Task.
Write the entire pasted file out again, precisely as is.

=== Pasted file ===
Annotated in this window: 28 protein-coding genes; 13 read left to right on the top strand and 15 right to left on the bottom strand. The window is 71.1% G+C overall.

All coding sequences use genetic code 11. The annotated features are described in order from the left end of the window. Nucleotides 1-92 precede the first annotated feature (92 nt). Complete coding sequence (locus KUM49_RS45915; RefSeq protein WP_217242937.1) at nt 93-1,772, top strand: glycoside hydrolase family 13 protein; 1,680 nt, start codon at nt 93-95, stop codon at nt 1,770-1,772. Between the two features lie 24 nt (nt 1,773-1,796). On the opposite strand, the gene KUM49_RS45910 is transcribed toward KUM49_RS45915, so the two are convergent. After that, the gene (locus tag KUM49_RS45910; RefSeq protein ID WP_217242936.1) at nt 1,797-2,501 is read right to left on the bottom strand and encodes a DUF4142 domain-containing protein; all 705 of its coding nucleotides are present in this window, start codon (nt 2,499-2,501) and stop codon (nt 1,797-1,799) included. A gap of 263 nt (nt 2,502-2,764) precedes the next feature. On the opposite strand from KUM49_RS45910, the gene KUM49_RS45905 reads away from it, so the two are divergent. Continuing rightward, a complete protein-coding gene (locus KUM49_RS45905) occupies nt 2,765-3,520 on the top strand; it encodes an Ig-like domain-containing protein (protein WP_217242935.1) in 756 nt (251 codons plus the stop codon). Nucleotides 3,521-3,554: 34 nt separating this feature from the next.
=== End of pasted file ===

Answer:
Annotated in this window: 28 protein-coding genes; 13 read left to right on the top strand and 15 right to left on the bottom strand. The window is 71.1% G+C overall.

All coding sequences use genetic code 11. The annotated features are described in order from the left end of the window. Nucleotides 1-92 precede the first annotated feature (92 nt). Complete coding sequence (locus KUM49_RS45915; RefSeq protein WP_217242937.1) at nt 93-1,772, top strand: glycoside hydrolase family 13 protein; 1,680 nt, start codon at nt 93-95, stop codon at nt 1,770-1,772. Between the two features lie 24 nt (nt 1,773-1,796). On the opposite strand, the gene KUM49_RS45910 is transcribed toward KUM49_RS45915, so the two are convergent. After that, the gene (locus tag KUM49_RS45910; RefSeq protein ID WP_217242936.1) at nt 1,797-2,501 is read right to left on the bottom strand and encodes a DUF4142 domain-containing protein; all 705 of its coding nucleotides are present in this window, start codon (nt 2,499-2,501) and stop codon (nt 1,797-1,799) included. A gap of 263 nt (nt 2,502-2,764) precedes the next feature. On the opposite strand from KUM49_RS45910, the gene KUM49_RS45905 reads away from it, so the two are divergent. Continuing rightward, a complete protein-coding gene (locus KUM49_RS45905) occupies nt 2,765-3,520 on the top strand; it encodes an Ig-like domain-containing protein (protein WP_217242935.1) in 756 nt (251 codons plus the stop codon). Nucleotides 3,521-3,554: 34 nt separating this feature from the next.